The United Nations predicted Friday that 5.3 million Venezuelans will have left the South American country by the end of next year to escape an ongoing political and economic crisis.
The estimate was included in a response plan to the largest migration of people in recent Latin American history. The plan was jointly developed by the United Nations High Commissioner for Refugees and the International Organization for Migration.
"We are indeed facing a humanitarian earthquake," Eduardo Stein, UNHCR-IOM special representative to Venezuela, said at a news conference in Geneva.
About 2.3 million Venezuelans have fled the country since 2015 and an additional 2 million are projected to flee next year. A total of 3.3 million are currently living abroad.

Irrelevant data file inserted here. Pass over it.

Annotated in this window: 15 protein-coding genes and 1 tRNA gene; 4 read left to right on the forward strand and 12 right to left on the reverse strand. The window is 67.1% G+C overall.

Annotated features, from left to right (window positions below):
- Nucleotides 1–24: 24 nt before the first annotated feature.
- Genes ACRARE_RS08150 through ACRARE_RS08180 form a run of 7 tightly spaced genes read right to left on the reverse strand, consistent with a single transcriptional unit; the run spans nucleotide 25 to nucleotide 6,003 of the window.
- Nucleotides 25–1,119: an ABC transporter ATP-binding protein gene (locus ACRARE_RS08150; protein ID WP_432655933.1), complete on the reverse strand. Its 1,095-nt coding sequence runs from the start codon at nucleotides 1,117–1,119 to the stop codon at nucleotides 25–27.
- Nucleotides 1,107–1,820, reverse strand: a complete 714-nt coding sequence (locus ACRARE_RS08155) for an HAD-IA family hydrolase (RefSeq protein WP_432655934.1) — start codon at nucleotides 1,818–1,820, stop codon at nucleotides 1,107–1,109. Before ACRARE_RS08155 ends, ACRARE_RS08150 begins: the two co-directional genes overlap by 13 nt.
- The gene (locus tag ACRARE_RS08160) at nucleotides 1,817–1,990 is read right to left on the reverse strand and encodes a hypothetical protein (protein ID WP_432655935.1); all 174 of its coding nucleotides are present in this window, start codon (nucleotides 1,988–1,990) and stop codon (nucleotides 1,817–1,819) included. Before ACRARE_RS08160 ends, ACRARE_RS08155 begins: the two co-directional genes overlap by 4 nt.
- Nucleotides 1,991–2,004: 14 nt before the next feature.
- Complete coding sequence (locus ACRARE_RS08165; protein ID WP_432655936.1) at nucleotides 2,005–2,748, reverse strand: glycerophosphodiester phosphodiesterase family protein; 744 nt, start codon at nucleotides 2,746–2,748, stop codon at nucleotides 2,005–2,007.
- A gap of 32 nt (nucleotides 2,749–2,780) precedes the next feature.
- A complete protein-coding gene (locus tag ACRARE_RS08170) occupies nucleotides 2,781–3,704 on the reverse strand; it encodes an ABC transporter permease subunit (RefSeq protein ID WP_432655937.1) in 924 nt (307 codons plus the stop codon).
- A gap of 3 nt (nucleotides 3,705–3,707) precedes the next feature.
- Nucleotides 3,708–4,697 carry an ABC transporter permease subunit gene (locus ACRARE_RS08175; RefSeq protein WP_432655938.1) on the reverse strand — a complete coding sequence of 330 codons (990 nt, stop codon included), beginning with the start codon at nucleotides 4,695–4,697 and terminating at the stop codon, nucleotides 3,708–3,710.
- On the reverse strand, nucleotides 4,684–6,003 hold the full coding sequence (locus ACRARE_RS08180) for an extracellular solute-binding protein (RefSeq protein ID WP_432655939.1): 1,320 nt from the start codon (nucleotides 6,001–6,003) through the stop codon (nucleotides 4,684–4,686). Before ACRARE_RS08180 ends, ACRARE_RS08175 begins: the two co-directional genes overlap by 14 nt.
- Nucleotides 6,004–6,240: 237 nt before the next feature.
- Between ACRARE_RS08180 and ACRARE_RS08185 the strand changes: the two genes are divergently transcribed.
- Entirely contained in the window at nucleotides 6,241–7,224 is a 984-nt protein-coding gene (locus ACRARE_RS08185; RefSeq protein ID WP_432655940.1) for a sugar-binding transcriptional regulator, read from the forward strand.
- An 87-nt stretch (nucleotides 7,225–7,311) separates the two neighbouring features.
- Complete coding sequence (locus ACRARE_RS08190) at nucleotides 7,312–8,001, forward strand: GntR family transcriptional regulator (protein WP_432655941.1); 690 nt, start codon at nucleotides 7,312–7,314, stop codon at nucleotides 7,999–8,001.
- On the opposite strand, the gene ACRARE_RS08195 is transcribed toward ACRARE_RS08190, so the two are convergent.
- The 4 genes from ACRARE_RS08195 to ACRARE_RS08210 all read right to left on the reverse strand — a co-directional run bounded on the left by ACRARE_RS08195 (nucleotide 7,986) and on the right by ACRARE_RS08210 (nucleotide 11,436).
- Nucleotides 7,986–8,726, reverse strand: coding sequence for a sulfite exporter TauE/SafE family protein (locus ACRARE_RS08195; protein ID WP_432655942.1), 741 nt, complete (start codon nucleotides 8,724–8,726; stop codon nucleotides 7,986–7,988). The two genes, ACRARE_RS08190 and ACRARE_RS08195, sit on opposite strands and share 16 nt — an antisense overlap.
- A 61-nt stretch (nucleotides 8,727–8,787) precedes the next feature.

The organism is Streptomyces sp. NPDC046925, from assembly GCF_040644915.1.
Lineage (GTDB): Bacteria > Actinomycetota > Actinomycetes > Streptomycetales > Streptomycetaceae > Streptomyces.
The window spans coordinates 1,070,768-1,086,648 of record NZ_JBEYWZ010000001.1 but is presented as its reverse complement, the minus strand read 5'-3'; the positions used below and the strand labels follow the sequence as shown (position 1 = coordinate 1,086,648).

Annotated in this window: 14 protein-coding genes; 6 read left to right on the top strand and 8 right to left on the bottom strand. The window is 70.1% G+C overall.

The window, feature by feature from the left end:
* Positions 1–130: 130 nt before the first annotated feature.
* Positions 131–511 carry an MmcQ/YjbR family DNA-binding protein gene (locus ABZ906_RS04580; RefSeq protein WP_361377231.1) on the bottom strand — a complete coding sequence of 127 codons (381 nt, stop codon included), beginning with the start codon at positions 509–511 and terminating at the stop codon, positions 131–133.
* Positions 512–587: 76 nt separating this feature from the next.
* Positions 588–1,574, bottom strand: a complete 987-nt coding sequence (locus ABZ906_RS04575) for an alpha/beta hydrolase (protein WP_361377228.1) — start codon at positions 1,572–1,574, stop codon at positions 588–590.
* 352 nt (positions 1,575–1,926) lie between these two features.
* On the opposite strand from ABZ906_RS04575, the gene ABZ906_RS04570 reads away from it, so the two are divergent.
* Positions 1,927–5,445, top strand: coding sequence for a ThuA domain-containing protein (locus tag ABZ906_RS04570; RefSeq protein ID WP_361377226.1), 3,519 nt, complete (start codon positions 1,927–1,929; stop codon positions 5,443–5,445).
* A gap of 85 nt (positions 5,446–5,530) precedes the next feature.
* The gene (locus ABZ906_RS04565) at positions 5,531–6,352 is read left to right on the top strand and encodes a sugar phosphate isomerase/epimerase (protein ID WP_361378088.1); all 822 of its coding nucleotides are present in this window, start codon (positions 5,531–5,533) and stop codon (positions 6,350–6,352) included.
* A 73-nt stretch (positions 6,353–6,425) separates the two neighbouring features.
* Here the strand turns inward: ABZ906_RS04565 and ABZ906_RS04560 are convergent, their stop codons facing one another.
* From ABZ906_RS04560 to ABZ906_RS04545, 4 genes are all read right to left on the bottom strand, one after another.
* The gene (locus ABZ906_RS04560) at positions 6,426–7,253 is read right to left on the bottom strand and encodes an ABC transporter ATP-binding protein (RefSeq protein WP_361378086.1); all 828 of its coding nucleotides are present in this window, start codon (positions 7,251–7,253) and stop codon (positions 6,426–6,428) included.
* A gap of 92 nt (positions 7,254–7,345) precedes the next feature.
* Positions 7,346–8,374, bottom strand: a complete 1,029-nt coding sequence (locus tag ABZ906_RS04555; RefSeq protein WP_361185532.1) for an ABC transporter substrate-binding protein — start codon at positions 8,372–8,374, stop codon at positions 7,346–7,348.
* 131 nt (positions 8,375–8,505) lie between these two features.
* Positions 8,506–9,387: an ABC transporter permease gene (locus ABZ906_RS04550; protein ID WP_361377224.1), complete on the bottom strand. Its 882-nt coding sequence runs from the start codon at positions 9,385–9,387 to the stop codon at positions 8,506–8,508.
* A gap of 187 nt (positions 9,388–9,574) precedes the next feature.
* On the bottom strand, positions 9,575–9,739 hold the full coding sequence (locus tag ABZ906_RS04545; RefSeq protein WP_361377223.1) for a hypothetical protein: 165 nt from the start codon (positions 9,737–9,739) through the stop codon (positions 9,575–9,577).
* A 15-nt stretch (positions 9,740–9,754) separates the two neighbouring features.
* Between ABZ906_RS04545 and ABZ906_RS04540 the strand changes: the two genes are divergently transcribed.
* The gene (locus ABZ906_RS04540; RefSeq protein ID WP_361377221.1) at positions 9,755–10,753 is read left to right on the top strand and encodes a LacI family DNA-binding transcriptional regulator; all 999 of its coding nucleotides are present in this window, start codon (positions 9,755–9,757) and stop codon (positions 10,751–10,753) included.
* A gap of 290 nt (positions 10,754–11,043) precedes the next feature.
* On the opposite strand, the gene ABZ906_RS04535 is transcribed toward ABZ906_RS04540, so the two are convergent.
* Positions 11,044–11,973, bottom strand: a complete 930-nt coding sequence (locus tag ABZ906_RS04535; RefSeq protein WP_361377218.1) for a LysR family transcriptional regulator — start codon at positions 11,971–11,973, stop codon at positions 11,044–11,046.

UNHCR chief Filippo Grandi said the reasons for the exodus ranged from "pure hunger to violence and lack of security."
The U.N. has asked for $738 million to help displaced Venezuelans and the countries that are hosting them.
Venezuela has some of the largest oil reserves in the world but remains consumed by an economic crisis.
Inflation in Venezuela soared 1.3 million percent in the year ending in November, the opposition-controlled National Assembly reported Monday. The finding is consistent with forecasts from the International Monetary Fund, which said inflation would likely exceed 1 million percent in 2018.
A series of authoritarian measures taken by the leftist government of President Nicolas Maduro has triggered economic sanctions from other countries, including the United States.